Well friends, Christmas has passed, and I'm going to be honest: I was not in the Christmas spirit whatsoever. It has been difficult to be away from my family and friends. I missed out on treasured traditions and family time. Most people would have been rushing around to do their shopping and probably ranting about their encounters on Facebook. This time of year, it is of the utmost importance to take the time to relax and watch the adored Christmas movies. For me, it was a good reminder of the Christmas season and the bustle around it. The people at Casper have created my perfect Christmas movie list as an incentive to stay in bed and relax. You don't need to ask me twice! Also, so be sure to check out their Twitter page. You won't regret it - it's highly humorous.
1. An Outrageously Comfortable Mattress
Let me tell you, a comfortable mattress is an amazing thing to find. I miss my bed from home. It has the best mattress. My bed in my university accommodation is a solid okay. I have slept in a few different beds in my time here, and I've realized just how important it is to have a comfortable mattress. Better mattress, better sleep. If you're going to be spending time in bed for a movie night, you want the ideal mattress that puts you in the mood to cuddle up and let all your stresses go.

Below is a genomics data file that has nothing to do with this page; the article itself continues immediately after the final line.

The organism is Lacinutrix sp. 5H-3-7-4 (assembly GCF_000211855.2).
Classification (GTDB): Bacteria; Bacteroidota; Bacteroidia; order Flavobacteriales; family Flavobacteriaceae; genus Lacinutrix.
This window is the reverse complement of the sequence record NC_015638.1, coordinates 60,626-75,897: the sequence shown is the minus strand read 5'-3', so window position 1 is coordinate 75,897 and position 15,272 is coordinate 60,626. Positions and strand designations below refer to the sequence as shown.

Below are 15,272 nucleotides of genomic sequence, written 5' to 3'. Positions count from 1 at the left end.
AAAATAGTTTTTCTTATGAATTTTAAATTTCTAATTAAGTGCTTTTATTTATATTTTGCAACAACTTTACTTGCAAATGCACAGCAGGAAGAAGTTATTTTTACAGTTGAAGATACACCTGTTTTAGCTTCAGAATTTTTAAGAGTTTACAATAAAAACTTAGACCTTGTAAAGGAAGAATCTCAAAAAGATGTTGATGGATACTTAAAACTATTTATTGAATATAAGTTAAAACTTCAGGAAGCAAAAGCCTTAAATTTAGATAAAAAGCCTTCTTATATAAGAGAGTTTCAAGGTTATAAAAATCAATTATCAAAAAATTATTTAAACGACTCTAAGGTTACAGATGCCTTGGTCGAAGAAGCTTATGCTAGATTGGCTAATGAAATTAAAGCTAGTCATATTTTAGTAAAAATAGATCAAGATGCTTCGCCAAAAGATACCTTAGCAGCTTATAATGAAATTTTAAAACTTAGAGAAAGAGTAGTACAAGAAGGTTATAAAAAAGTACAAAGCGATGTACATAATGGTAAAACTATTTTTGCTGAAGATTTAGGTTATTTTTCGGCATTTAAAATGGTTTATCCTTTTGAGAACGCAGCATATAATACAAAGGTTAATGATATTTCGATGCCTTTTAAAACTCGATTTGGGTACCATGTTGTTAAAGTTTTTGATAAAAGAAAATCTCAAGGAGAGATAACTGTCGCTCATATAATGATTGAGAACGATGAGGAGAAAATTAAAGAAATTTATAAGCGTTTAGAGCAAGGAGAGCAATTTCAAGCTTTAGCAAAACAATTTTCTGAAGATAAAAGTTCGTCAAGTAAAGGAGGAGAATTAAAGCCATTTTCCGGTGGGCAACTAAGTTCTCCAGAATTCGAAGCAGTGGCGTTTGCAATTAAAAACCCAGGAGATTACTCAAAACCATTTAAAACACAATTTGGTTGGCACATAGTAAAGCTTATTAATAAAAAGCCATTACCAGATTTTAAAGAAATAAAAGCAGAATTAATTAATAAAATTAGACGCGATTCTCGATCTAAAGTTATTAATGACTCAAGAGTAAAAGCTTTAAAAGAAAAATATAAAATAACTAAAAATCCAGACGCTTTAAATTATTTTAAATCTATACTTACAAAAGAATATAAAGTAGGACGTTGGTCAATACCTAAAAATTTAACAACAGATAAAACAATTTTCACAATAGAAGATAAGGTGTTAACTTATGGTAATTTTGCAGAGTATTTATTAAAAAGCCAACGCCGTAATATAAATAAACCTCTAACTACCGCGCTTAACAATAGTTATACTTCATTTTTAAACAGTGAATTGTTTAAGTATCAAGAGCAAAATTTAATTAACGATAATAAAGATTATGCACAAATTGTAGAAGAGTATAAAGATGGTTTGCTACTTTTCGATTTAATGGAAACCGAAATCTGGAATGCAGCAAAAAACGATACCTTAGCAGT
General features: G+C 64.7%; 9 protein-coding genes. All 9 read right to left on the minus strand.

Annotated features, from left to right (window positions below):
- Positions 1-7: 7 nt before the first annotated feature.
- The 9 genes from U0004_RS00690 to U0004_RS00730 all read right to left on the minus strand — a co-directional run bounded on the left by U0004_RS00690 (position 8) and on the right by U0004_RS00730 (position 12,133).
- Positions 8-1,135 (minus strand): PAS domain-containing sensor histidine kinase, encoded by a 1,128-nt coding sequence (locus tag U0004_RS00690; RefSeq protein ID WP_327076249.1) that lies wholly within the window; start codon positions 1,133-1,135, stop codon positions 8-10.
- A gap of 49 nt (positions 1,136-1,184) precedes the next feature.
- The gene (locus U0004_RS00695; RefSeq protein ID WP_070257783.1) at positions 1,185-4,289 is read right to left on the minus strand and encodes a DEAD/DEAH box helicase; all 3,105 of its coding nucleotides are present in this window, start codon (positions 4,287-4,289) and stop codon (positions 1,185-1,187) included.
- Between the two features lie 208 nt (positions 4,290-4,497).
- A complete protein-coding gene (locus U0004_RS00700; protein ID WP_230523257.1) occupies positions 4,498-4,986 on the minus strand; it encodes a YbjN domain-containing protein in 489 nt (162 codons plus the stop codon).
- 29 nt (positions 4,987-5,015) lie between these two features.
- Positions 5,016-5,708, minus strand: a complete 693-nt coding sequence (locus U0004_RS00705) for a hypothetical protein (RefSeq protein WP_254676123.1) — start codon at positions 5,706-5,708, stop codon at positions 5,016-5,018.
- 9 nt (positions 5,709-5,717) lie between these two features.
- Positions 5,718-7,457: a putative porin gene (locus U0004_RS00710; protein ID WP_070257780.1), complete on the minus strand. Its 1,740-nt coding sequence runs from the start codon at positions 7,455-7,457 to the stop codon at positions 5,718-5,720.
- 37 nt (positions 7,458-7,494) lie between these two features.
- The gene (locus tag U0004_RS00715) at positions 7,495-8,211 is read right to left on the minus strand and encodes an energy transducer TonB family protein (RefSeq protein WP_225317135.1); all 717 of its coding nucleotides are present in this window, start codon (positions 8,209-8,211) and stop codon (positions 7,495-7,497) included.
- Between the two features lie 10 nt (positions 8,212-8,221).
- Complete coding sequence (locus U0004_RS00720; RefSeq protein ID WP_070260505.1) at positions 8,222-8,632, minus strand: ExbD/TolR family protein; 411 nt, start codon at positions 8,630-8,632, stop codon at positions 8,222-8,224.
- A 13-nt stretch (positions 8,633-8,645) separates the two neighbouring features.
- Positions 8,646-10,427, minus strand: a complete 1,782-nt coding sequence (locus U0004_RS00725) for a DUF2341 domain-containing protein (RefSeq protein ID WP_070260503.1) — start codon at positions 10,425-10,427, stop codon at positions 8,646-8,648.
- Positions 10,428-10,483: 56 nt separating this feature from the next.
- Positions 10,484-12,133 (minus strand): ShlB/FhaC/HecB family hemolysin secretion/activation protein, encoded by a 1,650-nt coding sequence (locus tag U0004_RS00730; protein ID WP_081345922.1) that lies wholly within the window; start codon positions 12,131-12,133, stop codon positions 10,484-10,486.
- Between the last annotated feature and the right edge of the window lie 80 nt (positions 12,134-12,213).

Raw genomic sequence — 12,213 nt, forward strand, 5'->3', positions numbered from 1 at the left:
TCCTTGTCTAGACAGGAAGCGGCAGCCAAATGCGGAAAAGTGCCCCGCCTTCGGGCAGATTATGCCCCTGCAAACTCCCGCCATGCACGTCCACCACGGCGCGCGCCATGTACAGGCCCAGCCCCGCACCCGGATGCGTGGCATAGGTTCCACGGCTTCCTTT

2. The Perfect Pile of Pillows
The picture below includes the quilt my mom made me for England. She finished it in the airport the day I was leaving. When I got to England, I bought myself to comfiest pillows I could buy. On movie nights, I make myself a nest with piles of pillows and my quilt. Similar to the mattress, this element of a movie night tends to put you in the mood to cuddle up and relax.

3. Holiday PJs
A family tradition we have is Christmas PJs every year. I have so many collected from over the years. This year, my mom bought me some anyway. I, however, chose to curl up in my onesie because nothing beats the comfort of a onesie. It always reminds me of a big hug and makes me feel extra cozy. However, it's always a little odd to walk about the flat in a onesie for the first time.

4. Cocoa